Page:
#3 in the Orphaned Identities series

(A photograph from my Orphaned Identities series.) 

I was recently commissioned by the Arts Council, to undertake a case study of my practice as an autistic arts professional, in order  to design a series of access measures – which may also be of benefit to others. I’m learning a great deal, some of which I share here in the hope that it will contribute to the conversation about access at work.

I research at the coalface of freelance work and in conversation with other autistic professionals. Patterns are emerging at this midway point in my funded work.

This study has thrown up something important. Namely that there can be a real difference in perceptions about what ‘turning up for work’ means when collaborating as a freelance.

In my own case I’m learning that my standards are high – perhaps usually so. Also that I need to be in direct control of my work flow, especially when a project is complex, and in circumstances where I have high responsibility for outcomes.

This doesn’t present a problem in projects with clearly defined roles with discrete responsibilities where a standard of expectation is reliably matched.  Through An Artist’s Eye was a perfect example of when this works well.

Autism is a professional asset. If you work with us you’ll often find meticulously organised people getting results, and meeting deadlines absolutely on time.

This is because we can often see the job that has to be done with great clarity. Myself, I work methodically paying attention to the parts, with an aerial view of the whole constantly in mind. Holding this level of focus is joyful and important to me. An athlete fresh off the blocks I’m running in full flow.

This is my rhythm and my method. And it works. This is so because my work and my being are as one.

So my commitment is absolute whether the work is a hard won commission with public funds, or a personal project like Orphaned Identities. I’m on it 100%.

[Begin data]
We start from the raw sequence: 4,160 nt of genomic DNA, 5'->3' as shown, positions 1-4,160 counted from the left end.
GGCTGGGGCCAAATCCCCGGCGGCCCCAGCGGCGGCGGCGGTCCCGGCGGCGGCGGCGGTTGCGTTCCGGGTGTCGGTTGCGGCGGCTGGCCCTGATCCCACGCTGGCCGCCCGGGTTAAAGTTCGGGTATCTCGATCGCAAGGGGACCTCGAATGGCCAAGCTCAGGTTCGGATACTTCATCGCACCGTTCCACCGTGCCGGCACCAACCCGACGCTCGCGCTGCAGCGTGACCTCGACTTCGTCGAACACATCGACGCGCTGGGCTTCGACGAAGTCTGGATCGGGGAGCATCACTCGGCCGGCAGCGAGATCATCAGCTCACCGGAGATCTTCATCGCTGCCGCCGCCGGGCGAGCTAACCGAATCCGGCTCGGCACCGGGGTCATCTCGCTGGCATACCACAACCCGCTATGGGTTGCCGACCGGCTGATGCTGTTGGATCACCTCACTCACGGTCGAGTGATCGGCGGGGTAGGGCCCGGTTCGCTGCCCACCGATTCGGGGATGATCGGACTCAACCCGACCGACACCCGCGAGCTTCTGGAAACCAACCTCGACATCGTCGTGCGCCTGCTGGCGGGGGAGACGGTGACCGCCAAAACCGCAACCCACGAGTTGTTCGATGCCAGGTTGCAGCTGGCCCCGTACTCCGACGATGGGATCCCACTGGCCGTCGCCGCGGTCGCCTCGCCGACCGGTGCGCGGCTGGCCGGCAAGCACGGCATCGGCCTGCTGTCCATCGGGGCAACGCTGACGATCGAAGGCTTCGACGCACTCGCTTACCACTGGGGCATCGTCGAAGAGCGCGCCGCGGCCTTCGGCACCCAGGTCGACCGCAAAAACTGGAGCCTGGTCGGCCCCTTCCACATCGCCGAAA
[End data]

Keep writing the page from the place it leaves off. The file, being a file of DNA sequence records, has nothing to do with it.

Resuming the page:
I’m beginning to understand that a well designed project (autistically speaking) has controllable elements and can be worked through directly and systematically using flow, and also hyper focus whenever needed. While a poorly designed one has too greater reliance on third parties who may be remote, unavailable or seemingly ‘unreliable’ from an autistic perspective.

Such obstacles can seriously disrupt autistic flow on creative projects. And this represents disablement in action. Disrupting autistic thinking in a workspace, with the need for constant negotiation of terms (for example) or through distance and serial delays, has the effect of derailing purpose, and furthermore overloading functional capacity – and there’s absolutely no need for this with some careful thought to design with respect for access.

Chasing the tail of a consistently unavailable colleague (for example) can be extraordinarily stressful, not to say aversive.  Such practices are perhaps commonplace in freelancing – but can have an effect not unlike ‘trolling’ on an autistic person. The toxicity of poor design in the workplace for autistics can’t really be overstated.

Matching commitment can also be an issue, and there’s an element of luck, which has nothing to do with neurology. ‘Discipline’ can sometimes be lacking in freelance environments, which can present a minefield of wrong-footing.

Building strategies for survival is essential. And when I say survival I mean it in the truest of senses – not in the breezy way it’s used in magazine style journalism. A real dilemma that we face is that our non-autistic colleagues may not absorb the seriousness of socially disabling bias’ at work because we’re often so conscientious.

This raises the issue of training for our non-autistic colleagues. In conversation with my fellow professionals there emerges a powerful consensus among us that training must be autistic led if it is to be of actual benefit to autistic people – who after all should be the natural recipients of positive change.

As an individual in a freelance setting – my growing feeling is that designing my own access measures is essential to create the best fit for me, but that autistic led training for colleagues could be an excellent complimentary addition in future.

Currently this is all still very much a work in progress – but I’m immensely grateful to my autistic colleagues for their invaluable input into my thinking. Being able to situate our practices within community is a consummate survival strategy in itself. This is why the future direction of my research in this area will focus on networks.

The issues I raise are common to a growing network of autistic professionals – currently we suffer the demands to mask our ‘condition’ due to socially embedded expectations at work. This is seriously disabling and real access challenge in freelance situations.


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